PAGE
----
Canadian clean energy investor Amp Energy has big three solar and battery projects in South Australia as part of a $2 billion play to create a zero emissions hydrogen production hub.
Amp, headquartered in Toronto, says it has bought the three projects from Australian renewable energy consultancy EPS, and they total more than 1,300MW of solar capacity with up to 540MW of big battery capacity, and will feed a new green hydrogen hub at Port Spencer.
The projects involved are the 636MW Robertson solar project, near the major sub-station from where a proposed new transmission link to NSW will be built, along with the 336MW Bungama project and the 388MW Yoorndoo Ilga project.
Amp says the Robertson and Bungama projects are ready to progress to construction, having already secured development approvals and the land required for the projects. In its statement, it says it expects the projects to commence “staged energisation” in late 2022, which suggests construction will have to start late this year or early 2022.
The projects are expected to create up to 550 full-time jobs during their construction.
”The strategic value of the South Australian portfolio is significant in a jurisdiction which is undergoing one of the most rapid energy transitions in the world,” head of the newly formed Amp Australia, Dean Cooper, said in a statement.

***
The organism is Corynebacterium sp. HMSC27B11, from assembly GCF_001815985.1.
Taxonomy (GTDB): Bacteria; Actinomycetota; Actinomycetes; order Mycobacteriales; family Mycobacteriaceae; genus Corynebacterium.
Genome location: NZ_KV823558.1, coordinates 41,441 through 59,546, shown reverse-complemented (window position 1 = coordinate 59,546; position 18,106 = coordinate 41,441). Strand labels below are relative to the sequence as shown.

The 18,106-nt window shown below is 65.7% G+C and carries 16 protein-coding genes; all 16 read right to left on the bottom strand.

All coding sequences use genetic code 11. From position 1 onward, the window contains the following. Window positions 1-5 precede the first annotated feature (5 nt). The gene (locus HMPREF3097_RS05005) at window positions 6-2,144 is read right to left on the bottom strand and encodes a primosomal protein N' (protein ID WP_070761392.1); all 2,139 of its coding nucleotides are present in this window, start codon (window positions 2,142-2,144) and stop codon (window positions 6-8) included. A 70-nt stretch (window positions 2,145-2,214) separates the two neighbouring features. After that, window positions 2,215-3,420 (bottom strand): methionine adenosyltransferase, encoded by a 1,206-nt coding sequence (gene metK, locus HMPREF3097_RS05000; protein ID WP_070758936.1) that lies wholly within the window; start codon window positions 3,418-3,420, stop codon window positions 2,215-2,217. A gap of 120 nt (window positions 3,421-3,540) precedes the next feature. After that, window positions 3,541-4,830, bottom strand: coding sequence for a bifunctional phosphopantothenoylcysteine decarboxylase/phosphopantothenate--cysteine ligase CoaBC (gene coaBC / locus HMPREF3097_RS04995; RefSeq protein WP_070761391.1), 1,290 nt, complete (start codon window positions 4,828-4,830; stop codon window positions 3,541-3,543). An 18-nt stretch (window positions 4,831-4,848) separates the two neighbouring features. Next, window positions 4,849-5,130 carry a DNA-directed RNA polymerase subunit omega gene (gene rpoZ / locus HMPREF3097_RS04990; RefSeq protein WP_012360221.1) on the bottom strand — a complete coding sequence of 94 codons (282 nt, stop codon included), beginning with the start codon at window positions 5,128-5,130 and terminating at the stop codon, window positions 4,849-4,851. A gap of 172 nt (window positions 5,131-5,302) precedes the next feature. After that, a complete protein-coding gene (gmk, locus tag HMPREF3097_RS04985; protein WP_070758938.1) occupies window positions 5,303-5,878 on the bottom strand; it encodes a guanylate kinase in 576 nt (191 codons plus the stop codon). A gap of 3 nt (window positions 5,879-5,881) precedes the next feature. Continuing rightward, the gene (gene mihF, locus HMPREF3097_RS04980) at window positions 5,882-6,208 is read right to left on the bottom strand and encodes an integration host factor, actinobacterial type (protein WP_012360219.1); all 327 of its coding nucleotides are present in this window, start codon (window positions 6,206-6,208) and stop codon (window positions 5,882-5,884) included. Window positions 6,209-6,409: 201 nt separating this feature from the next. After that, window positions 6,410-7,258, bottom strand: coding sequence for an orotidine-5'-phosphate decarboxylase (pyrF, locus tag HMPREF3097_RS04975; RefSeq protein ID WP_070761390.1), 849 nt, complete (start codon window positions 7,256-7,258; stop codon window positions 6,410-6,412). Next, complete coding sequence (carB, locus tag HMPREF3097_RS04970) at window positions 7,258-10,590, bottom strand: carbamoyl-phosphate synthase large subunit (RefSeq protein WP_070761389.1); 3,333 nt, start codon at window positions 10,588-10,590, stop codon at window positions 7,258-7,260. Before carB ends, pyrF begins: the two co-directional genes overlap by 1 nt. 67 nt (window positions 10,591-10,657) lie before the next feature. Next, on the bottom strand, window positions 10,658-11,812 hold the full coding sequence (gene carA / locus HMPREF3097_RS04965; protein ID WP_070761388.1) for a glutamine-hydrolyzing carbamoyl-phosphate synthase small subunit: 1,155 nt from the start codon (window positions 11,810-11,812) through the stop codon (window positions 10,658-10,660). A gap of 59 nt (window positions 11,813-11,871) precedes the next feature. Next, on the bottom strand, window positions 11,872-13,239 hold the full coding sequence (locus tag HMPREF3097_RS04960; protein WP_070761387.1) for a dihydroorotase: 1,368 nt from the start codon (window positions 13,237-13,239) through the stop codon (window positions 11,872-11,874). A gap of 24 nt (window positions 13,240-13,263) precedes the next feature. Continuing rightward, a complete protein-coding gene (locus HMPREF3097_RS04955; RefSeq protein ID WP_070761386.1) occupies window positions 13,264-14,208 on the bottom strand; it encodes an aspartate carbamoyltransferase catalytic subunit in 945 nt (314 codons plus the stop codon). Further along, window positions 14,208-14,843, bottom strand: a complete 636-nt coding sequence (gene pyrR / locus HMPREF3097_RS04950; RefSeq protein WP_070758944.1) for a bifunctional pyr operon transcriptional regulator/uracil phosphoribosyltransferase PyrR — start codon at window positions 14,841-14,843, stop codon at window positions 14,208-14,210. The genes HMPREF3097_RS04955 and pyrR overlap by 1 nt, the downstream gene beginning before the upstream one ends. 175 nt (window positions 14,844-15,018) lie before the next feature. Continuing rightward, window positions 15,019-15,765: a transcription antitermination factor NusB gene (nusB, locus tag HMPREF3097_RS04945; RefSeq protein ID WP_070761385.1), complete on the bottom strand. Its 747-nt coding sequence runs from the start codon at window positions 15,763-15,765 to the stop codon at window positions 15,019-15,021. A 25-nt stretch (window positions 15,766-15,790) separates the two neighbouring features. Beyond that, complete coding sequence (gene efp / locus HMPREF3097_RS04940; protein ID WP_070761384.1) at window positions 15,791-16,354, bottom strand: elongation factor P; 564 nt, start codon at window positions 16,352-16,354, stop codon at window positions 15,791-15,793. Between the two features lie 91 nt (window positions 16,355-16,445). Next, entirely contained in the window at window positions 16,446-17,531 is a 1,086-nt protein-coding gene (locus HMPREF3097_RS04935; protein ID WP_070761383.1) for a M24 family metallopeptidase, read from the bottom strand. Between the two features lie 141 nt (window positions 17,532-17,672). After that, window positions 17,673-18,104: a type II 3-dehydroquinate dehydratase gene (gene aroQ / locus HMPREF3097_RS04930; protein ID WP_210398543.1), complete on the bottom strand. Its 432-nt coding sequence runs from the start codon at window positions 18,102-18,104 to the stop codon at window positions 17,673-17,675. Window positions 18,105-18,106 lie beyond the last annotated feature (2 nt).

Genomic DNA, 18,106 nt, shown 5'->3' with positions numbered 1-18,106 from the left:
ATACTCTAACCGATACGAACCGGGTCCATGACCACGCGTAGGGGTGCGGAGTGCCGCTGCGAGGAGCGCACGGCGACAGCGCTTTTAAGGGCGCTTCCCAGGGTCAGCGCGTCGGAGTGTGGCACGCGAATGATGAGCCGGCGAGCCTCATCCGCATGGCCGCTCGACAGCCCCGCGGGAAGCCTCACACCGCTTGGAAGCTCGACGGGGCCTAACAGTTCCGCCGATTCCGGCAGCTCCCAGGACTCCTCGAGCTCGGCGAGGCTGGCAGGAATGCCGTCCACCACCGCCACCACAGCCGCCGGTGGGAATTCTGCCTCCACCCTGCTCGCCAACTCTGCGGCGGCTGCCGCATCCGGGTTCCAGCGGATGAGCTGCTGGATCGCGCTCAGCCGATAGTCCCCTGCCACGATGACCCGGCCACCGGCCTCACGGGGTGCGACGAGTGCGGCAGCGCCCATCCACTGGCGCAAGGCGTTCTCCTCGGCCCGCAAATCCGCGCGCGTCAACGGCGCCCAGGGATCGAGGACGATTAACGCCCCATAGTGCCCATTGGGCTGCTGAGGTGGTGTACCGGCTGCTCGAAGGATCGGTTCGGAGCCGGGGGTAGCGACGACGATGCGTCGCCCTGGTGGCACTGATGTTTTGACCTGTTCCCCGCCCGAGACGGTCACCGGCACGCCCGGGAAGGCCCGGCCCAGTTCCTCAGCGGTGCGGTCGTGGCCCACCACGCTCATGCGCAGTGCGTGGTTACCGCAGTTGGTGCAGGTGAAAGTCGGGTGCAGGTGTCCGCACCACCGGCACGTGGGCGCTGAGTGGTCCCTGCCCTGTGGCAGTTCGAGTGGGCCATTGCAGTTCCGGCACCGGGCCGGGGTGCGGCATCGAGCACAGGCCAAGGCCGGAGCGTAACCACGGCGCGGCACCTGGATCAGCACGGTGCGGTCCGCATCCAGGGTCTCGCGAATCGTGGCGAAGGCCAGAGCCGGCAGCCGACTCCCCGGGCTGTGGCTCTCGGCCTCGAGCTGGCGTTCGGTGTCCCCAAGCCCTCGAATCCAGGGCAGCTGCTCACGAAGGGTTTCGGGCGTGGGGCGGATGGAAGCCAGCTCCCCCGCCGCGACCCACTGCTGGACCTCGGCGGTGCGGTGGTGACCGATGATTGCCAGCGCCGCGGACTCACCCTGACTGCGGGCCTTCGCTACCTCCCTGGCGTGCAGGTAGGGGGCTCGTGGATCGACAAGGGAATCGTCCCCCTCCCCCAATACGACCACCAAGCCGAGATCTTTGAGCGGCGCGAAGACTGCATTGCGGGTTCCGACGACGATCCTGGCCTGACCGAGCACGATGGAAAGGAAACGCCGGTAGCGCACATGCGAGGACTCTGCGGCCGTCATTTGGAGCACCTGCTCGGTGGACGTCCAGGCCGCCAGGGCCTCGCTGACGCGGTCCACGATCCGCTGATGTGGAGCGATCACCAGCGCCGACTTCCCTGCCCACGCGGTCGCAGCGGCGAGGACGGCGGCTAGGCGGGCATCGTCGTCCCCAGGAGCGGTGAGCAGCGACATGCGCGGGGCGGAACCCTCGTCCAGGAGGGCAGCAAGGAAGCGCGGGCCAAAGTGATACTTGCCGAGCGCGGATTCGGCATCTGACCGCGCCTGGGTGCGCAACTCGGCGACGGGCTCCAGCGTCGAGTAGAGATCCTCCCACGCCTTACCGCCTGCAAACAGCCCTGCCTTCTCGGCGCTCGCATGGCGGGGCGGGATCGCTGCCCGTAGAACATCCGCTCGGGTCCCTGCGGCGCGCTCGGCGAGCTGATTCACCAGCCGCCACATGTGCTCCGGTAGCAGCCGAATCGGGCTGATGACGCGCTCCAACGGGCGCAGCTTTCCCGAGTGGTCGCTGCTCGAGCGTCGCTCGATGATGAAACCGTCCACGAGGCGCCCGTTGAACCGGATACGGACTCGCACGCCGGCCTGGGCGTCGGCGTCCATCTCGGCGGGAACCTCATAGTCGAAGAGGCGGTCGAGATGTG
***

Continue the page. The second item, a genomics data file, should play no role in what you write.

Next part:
Amp flagged that it is also progressing plans to establish green hydrogen production facilities in South Australia, as part of a proposed Spencer Gulf Hydrogen Energy Ecoplex, that Amp would use to produce hydrogen for export, leveraging its existing presence in other Asian markets.
Last year, the South Australian state Liberal government announced plans to establish three hydrogen hubs in the state, including a hub at Cape Hardy/Port Spencer, part of its plans to move beyond its 2030 target of “net 100 per cent renewables” to become a green hydrogen exporter requiring the equivalent of 500 per cent renewables.
Amp’s announcement was welcomed by South Australian minister for trade and investment, Stephen Patterson, who said the initiative will help the state achieve an ambition of 100 per cent renewable electricity by the end of the decade.
“South Australia has significant land mass and world-class wind and solar resources, with aspirations of reaching net 100 per cent renewable energy generation by 2030,” Patterson said.
“We have seen over $7 billion invested in projects with another $20 billion in the pipeline. The Renewable Energy Hub of South Australia will be fundamental in integrating our state’s renewable energy storage assets and building our capability and supporting the fast-moving energy transitions we’re experiencing.”
Amp already owns a portfolio of 158MW of solar projects in Australia, after first entering the local market in 2017, that either already operating or under construction in New South Wales, including the 39MW Molong solar farm new Orange that commenced full generation in December last year.
Amp says that the company’s expansion into the Australian market will also see it deploy its Amp X digital energy platform, which provides solutions for grid management, including virtual power plants, demand response services and the optimisation of distributed energy resources like rooftop solar and battery storage.
Amp Energy currently has a portfolio of around 4.6GW of projects globally, that are already operating or currently under construction.